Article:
Lithium mining in DRC could make it a top global supplier

By Muriel Devey Malu-Malu
Posted on Tuesday, 22 June 2021 22:43

Lithium samples from the Manono development site, operated by a subsidiary of Australia's AVZ Minerals © AVZMINERALS

Although it does not yet produce lithium, the Democratic Republic of Congo looks set to become one of the world's suppliers of this metal, classified as strategic by the Congolese authorities in 2018, by as early as 2022.

In the provinces of Tanganyika and Haut-Lomami, in the south-east of the DRC, there is a rich reserve of “spodumene-rich pegmatite-type rocks”. These contain a lithium mineral associated with a stannocoltanian ore.

However, during the colonial era and right up until 1982, only tin was extracted from them. It was not until the 2010s that the DRC became interested in lithium and granted mining companies the first extracts containing evidence of this metal, which is now classified as a strategic mineral.

The new mining code passed by the Congolese government in 2018 identifies four “strategic metals”: cobalt, coltan, germanium and lithium, for which it has introduced an increase in royalties from 2% to 10%.

Boosted by the increase in global demand for lithium (used, among other things, to manufacture batteries), several companies have already mobilised in the sector. Two of these – in joint venture with the Congolese mining company Cominière – are in an advanced development phase.

Australians and Chinese on the front line

In Tanganyika, Dathcom Mining – a partnership between Australian AVZ Minerals (75%) and Cominière – is developing the Manono project (lithium and tin). In addition to its metal-rich 44.6 million tonnes of proven lithium reserves and 48.5 million tonnes of probable reserves, the future mine is expected to have one of the smallest carbon footprints in the world compared to similar lithium projects, thanks to the energy from the Mpiana-Mwanga hydroelectric plant.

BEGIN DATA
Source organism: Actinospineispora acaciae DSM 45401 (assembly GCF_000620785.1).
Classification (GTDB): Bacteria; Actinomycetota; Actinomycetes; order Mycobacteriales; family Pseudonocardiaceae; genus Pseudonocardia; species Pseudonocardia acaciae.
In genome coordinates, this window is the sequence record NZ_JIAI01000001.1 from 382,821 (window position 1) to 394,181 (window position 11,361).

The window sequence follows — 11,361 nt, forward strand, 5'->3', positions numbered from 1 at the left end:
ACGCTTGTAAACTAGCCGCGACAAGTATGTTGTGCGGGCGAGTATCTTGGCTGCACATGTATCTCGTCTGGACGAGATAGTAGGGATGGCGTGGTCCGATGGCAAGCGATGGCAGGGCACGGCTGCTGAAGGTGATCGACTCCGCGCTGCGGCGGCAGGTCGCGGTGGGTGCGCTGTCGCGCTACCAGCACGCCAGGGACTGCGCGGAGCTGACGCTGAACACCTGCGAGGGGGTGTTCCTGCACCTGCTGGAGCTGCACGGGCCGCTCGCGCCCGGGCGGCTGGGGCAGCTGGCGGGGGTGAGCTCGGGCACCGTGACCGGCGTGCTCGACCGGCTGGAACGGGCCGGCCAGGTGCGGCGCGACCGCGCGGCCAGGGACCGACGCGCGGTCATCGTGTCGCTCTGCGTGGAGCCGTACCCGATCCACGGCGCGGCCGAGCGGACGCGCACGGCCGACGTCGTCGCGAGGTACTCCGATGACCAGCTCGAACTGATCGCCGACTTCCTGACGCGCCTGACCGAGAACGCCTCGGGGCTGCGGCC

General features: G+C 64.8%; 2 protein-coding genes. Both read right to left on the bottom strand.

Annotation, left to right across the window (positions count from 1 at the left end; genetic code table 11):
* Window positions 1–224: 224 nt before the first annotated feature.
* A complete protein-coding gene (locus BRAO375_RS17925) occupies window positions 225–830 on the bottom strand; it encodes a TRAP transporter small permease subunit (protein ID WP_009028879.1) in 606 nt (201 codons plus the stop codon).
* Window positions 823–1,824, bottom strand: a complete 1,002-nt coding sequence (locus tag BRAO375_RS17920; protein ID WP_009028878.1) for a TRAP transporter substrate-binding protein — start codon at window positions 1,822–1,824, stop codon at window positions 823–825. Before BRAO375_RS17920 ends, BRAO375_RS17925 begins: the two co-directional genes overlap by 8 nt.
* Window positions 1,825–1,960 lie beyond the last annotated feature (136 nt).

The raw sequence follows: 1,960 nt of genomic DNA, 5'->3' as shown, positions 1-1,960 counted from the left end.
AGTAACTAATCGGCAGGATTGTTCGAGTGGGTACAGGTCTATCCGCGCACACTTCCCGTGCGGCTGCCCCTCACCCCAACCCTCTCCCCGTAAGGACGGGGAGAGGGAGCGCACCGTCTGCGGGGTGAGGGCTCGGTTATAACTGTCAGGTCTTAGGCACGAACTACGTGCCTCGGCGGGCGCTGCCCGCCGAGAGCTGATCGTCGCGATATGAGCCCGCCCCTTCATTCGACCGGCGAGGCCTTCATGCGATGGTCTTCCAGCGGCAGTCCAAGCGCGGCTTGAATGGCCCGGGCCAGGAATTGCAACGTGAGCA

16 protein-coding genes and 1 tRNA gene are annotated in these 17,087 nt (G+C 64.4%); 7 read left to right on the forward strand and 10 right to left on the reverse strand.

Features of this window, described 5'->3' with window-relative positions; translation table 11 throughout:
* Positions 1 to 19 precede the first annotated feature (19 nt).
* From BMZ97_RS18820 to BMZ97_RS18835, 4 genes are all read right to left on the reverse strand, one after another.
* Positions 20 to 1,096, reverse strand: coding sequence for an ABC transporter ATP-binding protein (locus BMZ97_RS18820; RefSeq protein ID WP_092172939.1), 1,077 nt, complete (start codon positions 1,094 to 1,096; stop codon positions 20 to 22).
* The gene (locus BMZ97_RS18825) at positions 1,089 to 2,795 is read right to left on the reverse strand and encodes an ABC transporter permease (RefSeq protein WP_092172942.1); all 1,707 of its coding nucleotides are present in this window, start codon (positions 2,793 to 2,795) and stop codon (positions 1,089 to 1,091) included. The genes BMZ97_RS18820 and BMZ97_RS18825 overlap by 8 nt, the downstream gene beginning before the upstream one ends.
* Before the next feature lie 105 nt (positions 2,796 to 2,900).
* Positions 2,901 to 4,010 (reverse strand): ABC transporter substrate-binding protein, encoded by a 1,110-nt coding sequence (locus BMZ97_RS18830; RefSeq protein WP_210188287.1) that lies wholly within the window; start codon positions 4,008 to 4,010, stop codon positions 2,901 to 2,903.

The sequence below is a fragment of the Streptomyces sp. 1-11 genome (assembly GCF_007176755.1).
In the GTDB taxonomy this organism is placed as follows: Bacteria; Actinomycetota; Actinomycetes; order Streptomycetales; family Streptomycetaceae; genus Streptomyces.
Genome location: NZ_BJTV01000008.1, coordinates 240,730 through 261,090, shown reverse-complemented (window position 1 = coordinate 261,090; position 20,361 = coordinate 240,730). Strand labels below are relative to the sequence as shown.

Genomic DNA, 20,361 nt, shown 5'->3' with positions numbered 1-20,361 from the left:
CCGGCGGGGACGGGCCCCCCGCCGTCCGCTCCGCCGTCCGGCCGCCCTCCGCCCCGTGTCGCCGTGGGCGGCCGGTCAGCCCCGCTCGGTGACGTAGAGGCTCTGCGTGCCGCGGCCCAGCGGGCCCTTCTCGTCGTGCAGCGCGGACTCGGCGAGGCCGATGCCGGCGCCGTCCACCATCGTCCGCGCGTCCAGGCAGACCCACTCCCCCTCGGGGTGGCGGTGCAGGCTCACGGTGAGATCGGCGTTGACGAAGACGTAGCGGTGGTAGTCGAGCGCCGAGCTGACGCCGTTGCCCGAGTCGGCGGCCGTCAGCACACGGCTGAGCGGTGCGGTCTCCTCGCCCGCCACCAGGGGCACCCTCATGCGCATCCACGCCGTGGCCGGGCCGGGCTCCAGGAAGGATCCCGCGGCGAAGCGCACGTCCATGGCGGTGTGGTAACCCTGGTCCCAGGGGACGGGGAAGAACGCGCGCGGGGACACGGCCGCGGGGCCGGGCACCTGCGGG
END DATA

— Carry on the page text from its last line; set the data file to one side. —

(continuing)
On the strength of these assets, AVZ Minerals – whose shareholders include China’s Huayou Cobalt Company and Yibin Tianyi Lithium – has signed several mineral offtake agreements with Chinese groups: in late December 2020 with GFL International (a subsidiary of Ganfeng Lithium) and last March with Shenzhen Chengxin Lithium and Yibin Tianyi Lithium Industry Co.

The Dathcom Mining site could start production in early 2023, with an expected annual volume of 700,000 tonnes of spodumene concentrate (SC6, for the production of lithium hydroxide and carbonate) and more than 45,000 tonnes of primary lithium sulphate.

A Cominière partnership with Mining Mineral Resources (a subsidiary of the Indian group Vinmart) and the Congolese state, the Société d’exploitation des gisements de Malemba-Nkulu (Segmal) operates in the Kabongo territory (Haut-Lomami), where it holds three mining permits.

Canada in on the action

Finally, Canadian company Tantalex Resources is developing a project on the Manono-Kitotolo lithium, tin and tantalum heaps, which it acquired in 2018. In addition to resource evaluation, it plans to build a plant in 2022, with production starting in 2023.

As for the Australian junior Force Commodities, which holds the permits for the Kanuka Lithium and Kitotolo Lithium projects, it is currently not very active in the field.

Understand Africa's tomorrow... today

We believe that Africa is poorly represented, and badly under-estimated. Beyond the vast opportunity manifest in African markets, we highlight people who make a difference; leaders turning the tide, youth driving change, and an indefatigable business community. That is what we believe will change the continent, and that is what we report on. With hard-hitting investigations, innovative analysis and deep dives into countries and sectors, The Africa Report delivers the insight you need.

View subscription options